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What is a 'felt sense' and why is it important for healing?

Have your reactions to a situation ever confused you or suprised you? Has something ever just felt wrong but you're not sure why? Have you ever felt rage and wanted to distance yourself from your best friend when they miss your calls? Have you ever shut down when your partner asks to spend time with you because they miss you? Have you ever felt panicked when you spilled some milk on the floor or when you had a typo in an e-mail? The felt sense can account for the nuance and complexity to our experiences. Let me explain further with examples. Friend missed your calls: Logically you know that it is likely not personal and that they are busy. On a deeper level, this current experience may have similar bodily sensations that may be familiar to past experiences of abandonment that left you feeling alone, angry or frightened. Partner misses you and you shut down: What could be going on here? Well, you may have had an invasive parent who had really big needs growing up; your needs were not tended to and you often felt overhwelmed by their needs. You could be having a similar reaction from childhood when your partner asks to spend time with you. Making mistakes: You know that people make mistakes; typos and spilled milk are not life altering errors, so why are you panicking? Why do you feel like you're dying? Perhaps, you grew up being criticized a lot and maybe there used to be grave consequences to errors... Do you see how your past can influence the way your body reacts to situations that may feel familar? Felt sense is partially emotional; however, it is more than that and it may feel a little fuzzy or unclear at first. It combines sensation, emotion, and awareness. It may be difficult to verbalize it in words but it often tells a story of old wounds and psychological traumas. Developing awareness of our felt sense allows us to recognize our natural patterns, sensations and experiences in order to trace and repair past wounds. Through repair, people experience a felt sense of safety that allows them to build meaningful relationships to themselves and others.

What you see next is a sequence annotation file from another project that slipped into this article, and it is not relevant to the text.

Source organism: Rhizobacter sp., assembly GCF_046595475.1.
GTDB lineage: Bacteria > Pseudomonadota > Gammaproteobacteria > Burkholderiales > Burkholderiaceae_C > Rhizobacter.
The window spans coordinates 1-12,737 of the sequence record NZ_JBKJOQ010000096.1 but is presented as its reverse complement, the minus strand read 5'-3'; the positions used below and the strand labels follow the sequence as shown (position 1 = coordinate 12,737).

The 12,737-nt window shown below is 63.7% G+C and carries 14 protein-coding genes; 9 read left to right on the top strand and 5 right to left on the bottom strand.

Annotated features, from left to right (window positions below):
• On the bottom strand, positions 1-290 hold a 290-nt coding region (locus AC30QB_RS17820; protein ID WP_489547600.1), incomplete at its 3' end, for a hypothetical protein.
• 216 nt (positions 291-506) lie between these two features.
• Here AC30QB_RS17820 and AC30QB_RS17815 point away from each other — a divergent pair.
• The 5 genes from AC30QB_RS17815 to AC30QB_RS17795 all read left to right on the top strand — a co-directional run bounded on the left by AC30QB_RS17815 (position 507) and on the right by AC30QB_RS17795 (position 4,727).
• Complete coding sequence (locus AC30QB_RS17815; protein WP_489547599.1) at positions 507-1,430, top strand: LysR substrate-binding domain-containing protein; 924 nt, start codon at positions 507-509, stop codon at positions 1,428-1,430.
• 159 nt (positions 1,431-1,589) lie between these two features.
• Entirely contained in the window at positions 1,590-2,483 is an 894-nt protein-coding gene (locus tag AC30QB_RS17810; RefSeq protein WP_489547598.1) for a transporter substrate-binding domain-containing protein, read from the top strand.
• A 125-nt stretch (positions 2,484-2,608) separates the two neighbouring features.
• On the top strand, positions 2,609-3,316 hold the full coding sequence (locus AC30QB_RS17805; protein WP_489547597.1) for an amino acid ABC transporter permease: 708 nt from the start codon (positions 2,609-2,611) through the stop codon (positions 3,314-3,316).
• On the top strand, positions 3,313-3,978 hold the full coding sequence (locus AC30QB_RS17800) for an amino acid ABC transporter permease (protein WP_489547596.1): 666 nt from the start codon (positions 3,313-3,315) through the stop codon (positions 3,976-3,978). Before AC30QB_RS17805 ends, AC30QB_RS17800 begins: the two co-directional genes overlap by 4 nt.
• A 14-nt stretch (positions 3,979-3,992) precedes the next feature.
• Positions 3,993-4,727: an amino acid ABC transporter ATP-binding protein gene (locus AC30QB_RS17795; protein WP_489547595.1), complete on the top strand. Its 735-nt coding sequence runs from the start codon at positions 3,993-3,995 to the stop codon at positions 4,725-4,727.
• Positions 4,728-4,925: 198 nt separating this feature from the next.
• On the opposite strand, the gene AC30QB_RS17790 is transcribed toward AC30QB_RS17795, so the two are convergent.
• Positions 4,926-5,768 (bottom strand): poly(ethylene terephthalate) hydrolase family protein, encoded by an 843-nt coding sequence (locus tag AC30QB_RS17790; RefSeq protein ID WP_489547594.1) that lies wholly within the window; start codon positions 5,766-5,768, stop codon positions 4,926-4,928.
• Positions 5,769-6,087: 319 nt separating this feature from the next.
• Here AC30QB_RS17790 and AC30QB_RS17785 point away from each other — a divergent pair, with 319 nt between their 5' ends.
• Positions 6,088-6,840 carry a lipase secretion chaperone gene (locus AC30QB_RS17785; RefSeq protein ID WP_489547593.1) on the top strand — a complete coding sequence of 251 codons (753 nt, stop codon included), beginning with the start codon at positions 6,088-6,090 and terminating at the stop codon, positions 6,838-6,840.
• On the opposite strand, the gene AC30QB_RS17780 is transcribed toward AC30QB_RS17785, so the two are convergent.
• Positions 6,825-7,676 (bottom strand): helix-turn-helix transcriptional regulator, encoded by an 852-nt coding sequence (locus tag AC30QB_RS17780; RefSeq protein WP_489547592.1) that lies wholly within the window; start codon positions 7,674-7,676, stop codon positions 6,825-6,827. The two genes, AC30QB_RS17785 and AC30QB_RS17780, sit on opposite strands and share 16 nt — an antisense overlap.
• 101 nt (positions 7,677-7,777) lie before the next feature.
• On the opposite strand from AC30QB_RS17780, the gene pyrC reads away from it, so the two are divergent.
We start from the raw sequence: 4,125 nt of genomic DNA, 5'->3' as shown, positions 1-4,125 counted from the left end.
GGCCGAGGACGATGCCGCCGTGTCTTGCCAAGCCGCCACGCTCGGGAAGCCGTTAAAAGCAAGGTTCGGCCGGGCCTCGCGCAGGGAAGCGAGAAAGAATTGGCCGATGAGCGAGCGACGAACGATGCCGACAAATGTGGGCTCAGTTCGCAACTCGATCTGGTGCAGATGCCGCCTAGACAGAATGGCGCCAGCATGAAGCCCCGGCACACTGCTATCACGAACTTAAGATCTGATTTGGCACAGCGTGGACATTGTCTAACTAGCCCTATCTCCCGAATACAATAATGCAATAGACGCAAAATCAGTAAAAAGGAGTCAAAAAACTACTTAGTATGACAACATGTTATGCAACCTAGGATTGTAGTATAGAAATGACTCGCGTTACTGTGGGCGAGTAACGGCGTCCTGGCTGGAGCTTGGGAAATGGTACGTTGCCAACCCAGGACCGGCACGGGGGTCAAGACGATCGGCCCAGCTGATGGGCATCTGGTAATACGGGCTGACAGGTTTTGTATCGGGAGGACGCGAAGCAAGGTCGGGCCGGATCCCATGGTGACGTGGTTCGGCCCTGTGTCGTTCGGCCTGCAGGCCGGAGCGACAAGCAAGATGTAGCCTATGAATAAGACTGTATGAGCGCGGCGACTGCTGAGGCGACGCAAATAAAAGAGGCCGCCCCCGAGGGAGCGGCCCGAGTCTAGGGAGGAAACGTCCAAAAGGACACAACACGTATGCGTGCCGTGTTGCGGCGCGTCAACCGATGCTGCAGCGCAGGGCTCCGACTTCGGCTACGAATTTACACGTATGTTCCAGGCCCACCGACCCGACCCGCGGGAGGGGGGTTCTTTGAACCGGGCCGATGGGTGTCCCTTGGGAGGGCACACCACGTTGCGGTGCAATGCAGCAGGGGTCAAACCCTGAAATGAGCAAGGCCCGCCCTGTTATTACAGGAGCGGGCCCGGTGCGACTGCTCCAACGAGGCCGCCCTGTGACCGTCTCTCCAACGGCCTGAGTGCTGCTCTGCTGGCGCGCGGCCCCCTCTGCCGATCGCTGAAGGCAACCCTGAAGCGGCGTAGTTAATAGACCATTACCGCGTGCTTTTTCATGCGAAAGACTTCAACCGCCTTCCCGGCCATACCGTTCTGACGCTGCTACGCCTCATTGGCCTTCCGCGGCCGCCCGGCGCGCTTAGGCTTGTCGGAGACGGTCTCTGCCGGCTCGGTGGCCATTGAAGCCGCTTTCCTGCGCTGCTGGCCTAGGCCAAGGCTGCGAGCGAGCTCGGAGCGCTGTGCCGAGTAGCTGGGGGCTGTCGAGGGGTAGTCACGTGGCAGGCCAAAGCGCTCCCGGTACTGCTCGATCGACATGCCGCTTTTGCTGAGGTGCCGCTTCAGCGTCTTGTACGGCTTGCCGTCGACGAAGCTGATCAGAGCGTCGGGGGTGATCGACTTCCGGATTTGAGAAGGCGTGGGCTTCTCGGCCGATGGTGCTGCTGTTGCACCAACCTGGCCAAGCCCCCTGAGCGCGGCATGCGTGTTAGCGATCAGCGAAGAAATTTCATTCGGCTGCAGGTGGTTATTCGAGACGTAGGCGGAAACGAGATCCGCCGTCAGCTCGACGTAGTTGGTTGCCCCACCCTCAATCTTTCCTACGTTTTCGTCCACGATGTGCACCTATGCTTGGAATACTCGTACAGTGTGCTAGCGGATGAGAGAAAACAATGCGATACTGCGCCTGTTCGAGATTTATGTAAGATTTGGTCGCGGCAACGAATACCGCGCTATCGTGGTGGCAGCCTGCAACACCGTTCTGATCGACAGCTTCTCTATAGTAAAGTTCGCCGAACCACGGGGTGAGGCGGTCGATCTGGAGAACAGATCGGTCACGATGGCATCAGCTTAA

Therapeutic Approaches

There are over 400 approaches to psychotherapy out there!

Knowing what approach will work best for you can be difficult to know.  Some approaches have been empirically tested through clinical trials. The results from these studies have shown significant changes in participants. It is important to note that none of these treatments work for every person and every problem. At FSP, our practitioners and counsellors are trained and skilled in providing a variety of psychological treatments for this reason. 

Different therapeutic styles focus on different aspects of your concerns, including behaviours, cognitions, emotions, perceptions, sensations, and relationships. At FSP, we integrate top down (intellectual) and bottom up (body based) approaches to healing. Below is a brief list of some of the scientific, evidence-based psychological approaches used at FSP.  

Informative Videos 

Felt sense is a concept that describes internal bodily awareness that arises from increased awareness

We know what love is, why it matters, what it does for us, and what responses make or break our love relationships

Brené Brown studies human connection -- our ability to empathize, belong, love....

Infidelity is the ultimate betrayal. But does it have to be? Relationship therapist Esther Perel examines why people cheat, and unpacks why affairs are so traumatic...

Lighthearted introduction to one of the key elements of Emotionally Focused Therapy for anyone who wants to improve their relationship and start toward a lasting and secure bond...

Consequences of emotional avoidance: An Acceptance & Commitment Therapy metaphor...

This practice is for grounding to help open the rivers of energy in your body helping you come back to a sense of ease in your body

The attachment theory argues that a strong emotional and physical bond to one primary caregiver in our first years of life is critical to our development...

Dr Stephen Porges, creator of Polyvagal Theory, explores the importance of an inner state of safety and the conditions which help create

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